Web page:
By Kristina Wong - 01/20/15 07:46 PM EST
Facing heavy pressure from President Obama, Senate Democrats on Tuesday signaled they have reservations about moving forward with Iran sanctions legislation.
Some senators who had previously backed a sanctions bill treaded carefully when asked whether they support holding a vote on legislation before the Iran talks wrap up in June.
"Well let's wait and see when there's a bill. There's no bill yet," said Sen. Charles SchumerCharles SchumerImmigration was barely covered in the debates GOP leaders advise members to proceed with caution on Trump Senate Dems demand answers from Wells Fargo over treatment of military MORE (D-N.Y.). "Let's wait and see how the whole thing plays out."
"I don't have a sense that there's anything that will happen in the near term," Casey added.
The legislation, sponsored by Sens. Bob MenendezRobert MenendezWarren, Menendez question shakeup at Wells Fargo Democrats press Wells Fargo CEO for more answers on scandal Dem senator: Louisiana Republican 'found Jesus' on flood funding MORE (D-N.J.) and Mark KirkMark KirkGreat Lakes senators seek boost for maritime system GOP senators avoid Trump questions on rigged election Iran sending ships to Yemeni coast after US ship fires at Houthi sites MORE (R-Ill.), would sanction Iran if the country walks away from the negotiations over its nuclear program or violates the terms of any deal.
The Senate banking committee had scheduled a hearing for Tuesday to debate and vote on sanctions, but postponed the session until next week, with outside opponents of the bill citing a lack of bipartisan support.
A spokeswoman for Sen. Richard Shelby (R-Ala.), the panel’s chairman, said the hearings were "rescheduled to give senators more time."
The committee's ranking Democrat, Sen. Sherrod BrownSherrod BrownDem senator praises US steel after car crash Lobbying World Podesta floated Bill Gates, Bloomberg as possible Clinton VPs MORE (Ohio), opposes passing a sanctions bill ahead of the June 30 deadline.
"There's not a rush on this. I mean these negotiations are going forward, I don't want to disrupt the negotiations. ... Our long-term allies are saying 'Don't do this.' So I don't know what the hurry is except for Mitch McConnellMitch McConnellRubio: GOP Congress could go in different direction than Trump Pelosi blasts GOP leaders for silence on Trump Reid: Groping accusations show Trump’s ‘sickness’ MORE's politics," Brown said.
Brown said he wants to see what administration officials have to say at a classified briefing on Iran next week.
"I want to hear the briefings before I commit for sure on Menendez-Kirk," he said.
The White House is pushing Senate Democrats to withhold their support, arguing passage has the potential to end the chances for reaching a historic diplomatic accord with Iran.
Obama last week threatened to veto the bill if it reaches his desk, and spoke with Senate Democrats about the issue behind closed doors.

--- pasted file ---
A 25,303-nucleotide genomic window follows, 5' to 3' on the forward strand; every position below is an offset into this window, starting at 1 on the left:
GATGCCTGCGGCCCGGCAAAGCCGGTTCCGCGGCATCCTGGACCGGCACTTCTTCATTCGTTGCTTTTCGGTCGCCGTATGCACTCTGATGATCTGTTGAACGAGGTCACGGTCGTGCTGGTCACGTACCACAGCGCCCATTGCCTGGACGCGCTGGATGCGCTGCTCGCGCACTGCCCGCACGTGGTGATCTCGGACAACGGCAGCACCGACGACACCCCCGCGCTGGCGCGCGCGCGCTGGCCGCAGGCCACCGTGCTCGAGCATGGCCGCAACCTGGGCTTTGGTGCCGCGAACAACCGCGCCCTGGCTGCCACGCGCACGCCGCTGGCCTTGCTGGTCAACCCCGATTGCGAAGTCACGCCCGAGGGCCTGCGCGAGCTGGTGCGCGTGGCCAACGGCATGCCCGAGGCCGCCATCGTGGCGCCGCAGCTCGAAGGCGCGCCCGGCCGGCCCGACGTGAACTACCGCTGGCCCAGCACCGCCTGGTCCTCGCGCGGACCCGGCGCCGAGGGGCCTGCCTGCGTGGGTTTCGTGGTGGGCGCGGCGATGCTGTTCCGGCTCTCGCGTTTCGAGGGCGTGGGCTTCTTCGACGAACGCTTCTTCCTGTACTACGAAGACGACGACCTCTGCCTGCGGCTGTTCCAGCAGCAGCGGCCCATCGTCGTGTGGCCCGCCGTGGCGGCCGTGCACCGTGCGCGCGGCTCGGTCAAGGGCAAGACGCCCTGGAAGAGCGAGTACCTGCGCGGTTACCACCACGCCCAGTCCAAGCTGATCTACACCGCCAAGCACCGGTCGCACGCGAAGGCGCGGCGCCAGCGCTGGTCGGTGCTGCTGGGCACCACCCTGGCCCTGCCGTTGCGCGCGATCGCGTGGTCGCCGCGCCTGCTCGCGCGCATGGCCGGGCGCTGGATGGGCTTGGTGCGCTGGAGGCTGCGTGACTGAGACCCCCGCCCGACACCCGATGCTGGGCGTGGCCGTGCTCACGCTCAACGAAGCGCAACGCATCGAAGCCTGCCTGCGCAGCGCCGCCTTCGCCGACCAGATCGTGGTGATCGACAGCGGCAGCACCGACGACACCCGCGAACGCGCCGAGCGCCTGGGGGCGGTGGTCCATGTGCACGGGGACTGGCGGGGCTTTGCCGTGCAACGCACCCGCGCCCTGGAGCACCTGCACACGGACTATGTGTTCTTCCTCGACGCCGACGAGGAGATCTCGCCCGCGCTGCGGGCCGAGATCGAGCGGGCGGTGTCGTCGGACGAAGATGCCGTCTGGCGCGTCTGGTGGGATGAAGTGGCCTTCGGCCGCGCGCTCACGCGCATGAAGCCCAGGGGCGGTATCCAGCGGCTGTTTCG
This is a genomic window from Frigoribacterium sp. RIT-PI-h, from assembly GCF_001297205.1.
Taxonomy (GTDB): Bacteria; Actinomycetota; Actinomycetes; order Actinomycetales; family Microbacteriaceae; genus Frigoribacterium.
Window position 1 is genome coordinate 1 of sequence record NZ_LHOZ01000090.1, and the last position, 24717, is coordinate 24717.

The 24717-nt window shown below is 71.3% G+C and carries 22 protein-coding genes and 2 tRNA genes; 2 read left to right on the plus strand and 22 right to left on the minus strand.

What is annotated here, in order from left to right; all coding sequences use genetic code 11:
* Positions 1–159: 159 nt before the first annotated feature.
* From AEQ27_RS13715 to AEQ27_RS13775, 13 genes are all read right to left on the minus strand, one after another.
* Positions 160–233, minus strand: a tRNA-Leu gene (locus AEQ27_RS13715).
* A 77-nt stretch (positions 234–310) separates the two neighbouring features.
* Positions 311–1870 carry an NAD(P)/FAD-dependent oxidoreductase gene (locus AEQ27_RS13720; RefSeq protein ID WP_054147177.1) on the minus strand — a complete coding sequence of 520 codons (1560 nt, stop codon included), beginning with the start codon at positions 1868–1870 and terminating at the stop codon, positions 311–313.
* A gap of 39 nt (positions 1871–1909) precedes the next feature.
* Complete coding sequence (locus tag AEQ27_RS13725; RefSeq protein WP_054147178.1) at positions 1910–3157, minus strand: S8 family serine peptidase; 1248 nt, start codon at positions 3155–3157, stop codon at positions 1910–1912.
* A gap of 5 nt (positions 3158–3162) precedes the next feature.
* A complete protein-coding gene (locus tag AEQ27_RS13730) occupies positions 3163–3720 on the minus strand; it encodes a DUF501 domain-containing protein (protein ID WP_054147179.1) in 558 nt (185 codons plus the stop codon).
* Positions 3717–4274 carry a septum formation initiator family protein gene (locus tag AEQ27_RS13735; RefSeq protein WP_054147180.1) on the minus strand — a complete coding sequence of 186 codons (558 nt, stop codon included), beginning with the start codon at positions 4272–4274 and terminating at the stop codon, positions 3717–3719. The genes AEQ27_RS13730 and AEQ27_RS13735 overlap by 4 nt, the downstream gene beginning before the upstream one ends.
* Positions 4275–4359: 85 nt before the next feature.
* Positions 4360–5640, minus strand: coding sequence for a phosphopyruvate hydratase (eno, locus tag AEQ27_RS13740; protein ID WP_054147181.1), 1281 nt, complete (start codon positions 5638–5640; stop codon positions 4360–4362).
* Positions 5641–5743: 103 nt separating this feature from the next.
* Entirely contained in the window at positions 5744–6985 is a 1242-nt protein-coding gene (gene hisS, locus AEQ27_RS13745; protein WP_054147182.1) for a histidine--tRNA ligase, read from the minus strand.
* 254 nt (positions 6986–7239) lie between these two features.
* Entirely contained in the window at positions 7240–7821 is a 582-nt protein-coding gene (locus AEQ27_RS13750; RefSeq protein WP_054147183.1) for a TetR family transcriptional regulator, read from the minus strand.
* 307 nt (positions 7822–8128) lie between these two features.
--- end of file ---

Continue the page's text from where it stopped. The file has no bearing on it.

Sen. Ben CardinBen CardinSanders, Dem senators press Obama to halt ND pipeline Dems to McConnell: Pass 'clean' extension of Iran sanctions Top Foreign Relations Dem: US needs to 'revisit' approach to Russia MORE (D-Md.), who was a co-sponsor on a sanctions bill in the last Congress, said Democrats are debating when new sanctions legislation should be voted on.
"The administration has a point. I think we should listen to what they have to say, and hopefully we can reach some agreement on when's the best timing for its consideration," he said.
Sen. Chris CoonsChris CoonsDem blasts Trump on 'jail' line: 'That's what dictators do' Election-year politics: Senate Dems shun GOP vulnerables Overnight Healthcare: McConnell unveils new Zika package | Manchin defends daughter on EpiPens | Bill includes M for opioid crisis MORE (D-Del.) said he was "actively considering" whether to support holding a vote ahead of the June 30 deadline.
Without the support of at least 13 Democrats, the sanction bill will not reach a veto-proof majority of 67 votes. Last year, 17 Democrats, including Menendez, cosponsored the bill, but five of them lost reelection in November.
Menendez isn’t backing down, and told The Hill he would introduce his bill when he's "ready."
Sen. Richard BlumenthalRichard BlumenthalOvernight Healthcare: Biden hints at new money for cancer research | Trump details opioid plan | Dem urges feds to reject EpiPen settlement Dem calls on DOJ to reject EpiPen settlement Why Yahoo's breach could turn the SEC into a cybersecurity tiger MORE (D-Conn.) said he would discuss the Iran bill with Menendez and other colleagues on Tuesday and throughout the week.
"I think that the principles and convictions incorporated in the bill are significant and they deserve a hearing. The question of timing is one we need to discuss," he said.
Other Democrats played down dissension in the caucus, saying there is broad agreement that if no deal is reached, Iran should pay the price.
"We all want the same thing. We want a non-nuclear Iran, and we prefer to get there diplomatically rather than by any other outcome. So this is really a question of strategy rather than end-goal," said Sen. Tim KaineTim KaineClinton running mate vows to 'bring folks back together' after election WATCH LIVE: Clinton, Kaine rally supporters in Pennsylvania Kaine hires transition director MORE (D-Va.).
Kaine, who did not support the previous Menendez-Kirk bill, said he is looking at the new version because it is "different from the previous one."
Still, the senators said he fears a new sanctions bill could shift the focus away from Iran's behavior.
"And I don't want to do anything that makes people question whether we are negotiating fairly," he said.